Earlier this month, some of the most conservative voters in the country defeated Mississippi's "Personhood" Amendment after determining that we shouldn't let zygotes in our super-exclusive "person" clique. (New rule: Everyone at the lunch table must have organs.) But don't you go thinking that anyone's learned anything from this latest exercise in democracy! Anti-choice legislators vowed that they wouldn't give up their idiotic fight, and now they've introduced personhood legislation in Georgia. Now they just need to spread around different lies about what the law would actually do.
The Atlanta Journal Constitution reports that lawmakers in both chambers of the Georgia legislature have introduced bills that would declare life begins at conception. Unsurprisingly, the Senate bill is sponsored by a Republican. However, the House sponsor is Rick Crawford, a pro-life Democrat. It's like spotting a unicorn and having him kick you in the gut! Though as the Journal Constitution explains, his anti-abortion stance makes sense when you consider his background:
Crawford is currently teaching political science at Shorter College – the school that now requires all employees to foreswear pre-marital, adulterous or homosexual relationships. Crawford also once studied to be a pastor at the Southern Baptist Theological Seminary in Louisville, Ky.
The language in the proposed amendment to the state constitution is very similar to Mississippi's Initiative 26. H.R. 212 (or the "Sanctity of Human Life Act" to its friends) says:
The life of each human being begins with fertilization, cloning, or its functional equivalent, irrespective of sex, health, function or disability, defect, stage of biological development, or condition of dependency, at which time every human being shall have all the legal and constitutional attributes and privileges of personhood.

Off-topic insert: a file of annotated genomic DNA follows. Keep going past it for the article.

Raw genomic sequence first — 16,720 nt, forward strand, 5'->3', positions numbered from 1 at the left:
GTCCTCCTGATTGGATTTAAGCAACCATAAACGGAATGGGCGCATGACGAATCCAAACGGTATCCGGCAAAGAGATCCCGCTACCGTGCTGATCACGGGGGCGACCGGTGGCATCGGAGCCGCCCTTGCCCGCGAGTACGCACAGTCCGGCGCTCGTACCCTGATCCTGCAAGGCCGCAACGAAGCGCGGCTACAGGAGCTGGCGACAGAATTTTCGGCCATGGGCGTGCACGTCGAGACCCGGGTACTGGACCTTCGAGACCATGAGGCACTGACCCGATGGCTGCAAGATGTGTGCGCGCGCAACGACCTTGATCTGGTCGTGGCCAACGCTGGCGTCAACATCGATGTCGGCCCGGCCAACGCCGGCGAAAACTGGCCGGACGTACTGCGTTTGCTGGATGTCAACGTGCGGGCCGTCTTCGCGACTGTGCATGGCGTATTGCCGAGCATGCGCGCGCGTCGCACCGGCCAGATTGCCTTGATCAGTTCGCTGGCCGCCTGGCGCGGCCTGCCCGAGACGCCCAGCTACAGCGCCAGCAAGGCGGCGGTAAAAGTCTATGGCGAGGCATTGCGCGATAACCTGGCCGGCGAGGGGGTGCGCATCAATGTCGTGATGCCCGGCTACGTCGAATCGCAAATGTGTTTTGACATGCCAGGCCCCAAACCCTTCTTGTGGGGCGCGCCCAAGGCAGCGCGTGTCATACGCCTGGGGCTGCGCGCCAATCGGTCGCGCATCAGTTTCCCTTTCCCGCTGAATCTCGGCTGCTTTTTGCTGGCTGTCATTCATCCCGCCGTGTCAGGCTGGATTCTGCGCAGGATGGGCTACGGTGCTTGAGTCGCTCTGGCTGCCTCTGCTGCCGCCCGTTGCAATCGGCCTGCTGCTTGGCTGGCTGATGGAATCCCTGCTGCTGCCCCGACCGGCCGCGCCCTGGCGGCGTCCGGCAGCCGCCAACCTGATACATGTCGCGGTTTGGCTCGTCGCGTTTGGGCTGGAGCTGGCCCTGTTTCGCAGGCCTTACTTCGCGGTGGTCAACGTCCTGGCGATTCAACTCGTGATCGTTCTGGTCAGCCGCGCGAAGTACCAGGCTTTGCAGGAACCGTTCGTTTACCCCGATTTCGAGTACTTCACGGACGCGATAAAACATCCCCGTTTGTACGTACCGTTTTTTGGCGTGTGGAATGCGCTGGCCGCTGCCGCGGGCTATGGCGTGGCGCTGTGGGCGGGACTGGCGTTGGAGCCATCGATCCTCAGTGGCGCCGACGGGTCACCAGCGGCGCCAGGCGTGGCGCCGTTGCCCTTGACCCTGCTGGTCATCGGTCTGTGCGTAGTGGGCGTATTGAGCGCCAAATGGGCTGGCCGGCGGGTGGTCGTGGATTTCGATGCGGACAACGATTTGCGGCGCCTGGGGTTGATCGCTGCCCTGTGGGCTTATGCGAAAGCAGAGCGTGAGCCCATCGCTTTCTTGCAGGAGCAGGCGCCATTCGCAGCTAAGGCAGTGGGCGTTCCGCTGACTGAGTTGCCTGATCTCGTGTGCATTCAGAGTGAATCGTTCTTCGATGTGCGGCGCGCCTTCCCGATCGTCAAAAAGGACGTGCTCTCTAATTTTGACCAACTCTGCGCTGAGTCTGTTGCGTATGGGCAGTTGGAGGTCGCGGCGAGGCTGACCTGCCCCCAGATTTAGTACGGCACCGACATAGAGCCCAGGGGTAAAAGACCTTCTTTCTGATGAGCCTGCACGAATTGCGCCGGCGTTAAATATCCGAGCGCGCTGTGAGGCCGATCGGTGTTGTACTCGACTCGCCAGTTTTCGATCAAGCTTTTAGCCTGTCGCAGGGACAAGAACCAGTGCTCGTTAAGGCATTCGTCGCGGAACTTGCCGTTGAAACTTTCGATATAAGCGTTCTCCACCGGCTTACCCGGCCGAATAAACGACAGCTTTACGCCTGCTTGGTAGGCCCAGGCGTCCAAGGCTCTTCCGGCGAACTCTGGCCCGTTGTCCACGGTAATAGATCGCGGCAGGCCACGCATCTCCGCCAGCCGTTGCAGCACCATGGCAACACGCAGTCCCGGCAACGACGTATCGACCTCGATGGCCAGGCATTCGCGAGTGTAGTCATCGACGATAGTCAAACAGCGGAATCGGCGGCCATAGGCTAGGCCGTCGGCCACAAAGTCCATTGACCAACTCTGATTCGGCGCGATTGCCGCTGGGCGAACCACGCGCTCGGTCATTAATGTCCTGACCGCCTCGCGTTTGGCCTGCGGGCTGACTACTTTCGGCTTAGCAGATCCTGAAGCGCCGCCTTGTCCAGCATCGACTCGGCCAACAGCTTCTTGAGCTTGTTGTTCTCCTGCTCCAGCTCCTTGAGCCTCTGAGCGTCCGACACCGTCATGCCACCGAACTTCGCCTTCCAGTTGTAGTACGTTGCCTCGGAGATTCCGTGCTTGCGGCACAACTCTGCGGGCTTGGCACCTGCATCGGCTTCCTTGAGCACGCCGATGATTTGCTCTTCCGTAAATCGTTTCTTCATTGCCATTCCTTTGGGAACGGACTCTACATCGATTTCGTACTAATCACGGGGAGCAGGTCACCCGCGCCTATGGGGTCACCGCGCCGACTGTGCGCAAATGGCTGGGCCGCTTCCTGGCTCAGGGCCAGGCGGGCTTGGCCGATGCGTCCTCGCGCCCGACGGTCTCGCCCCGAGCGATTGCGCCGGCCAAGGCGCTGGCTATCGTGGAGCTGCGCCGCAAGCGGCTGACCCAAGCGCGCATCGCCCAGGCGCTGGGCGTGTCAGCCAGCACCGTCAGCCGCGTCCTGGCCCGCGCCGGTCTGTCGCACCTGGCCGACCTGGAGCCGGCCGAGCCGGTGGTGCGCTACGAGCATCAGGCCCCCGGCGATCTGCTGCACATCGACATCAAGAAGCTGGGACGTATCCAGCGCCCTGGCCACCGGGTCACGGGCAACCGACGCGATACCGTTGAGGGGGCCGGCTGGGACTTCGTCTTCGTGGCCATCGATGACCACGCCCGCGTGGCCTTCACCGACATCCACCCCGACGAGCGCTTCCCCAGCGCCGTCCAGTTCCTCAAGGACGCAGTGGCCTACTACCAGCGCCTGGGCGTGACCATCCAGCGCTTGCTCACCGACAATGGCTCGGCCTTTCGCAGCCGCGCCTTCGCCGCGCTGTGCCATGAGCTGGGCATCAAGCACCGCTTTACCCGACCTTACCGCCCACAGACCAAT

Dan Becker, president of Georgia Right to Life and Personhood USA board member, says that they've figured out what went wrong in Mississippi and they won't make the same mistake twice. While groups like Planned Parenthood ruined their chances by unfairly presenting factual information to voters, in Georgia they'll spell out exactly what the bill will and won't do. Becker says:
"We have 50 sections of the Georgia Code being worked on right now. That will determine what will and won't happen ... We won't have doctors prosecuted for ectopic pregnancies. Women will not be prosecuted for miscarriages. Passports will not be issued to the pre-born."
We understand that the goal of personhood advocates isn't to prevent pregnant women from flying because the TSA can't pat down their zygote. However, right now there's nothing in the legislation that says using hormonal birth control and treating a woman for an ectopic pregnancy is acceptable. That's probably because they haven't worked out a way to explain that they'd like zygotes to count as people when it comes to abortion, but they aren't willing to deal with all the legal ramifications of a fertilized egg being no different from a 6-year-old. However, we have faith that they'll find the right wording before the next election. Maybe something like, "The life of each human being begins with fertilization, but only if their mom is an amoral slut who needs to be punished."
A House Democrat To Sponsor Personhood Amendment [AJC]
H.R. 212 [Library of Congress]
The Lessons Of Arizona, Mississippi For Georgia Republicans [AJC]
Image via adam.golabek/Shutterstock.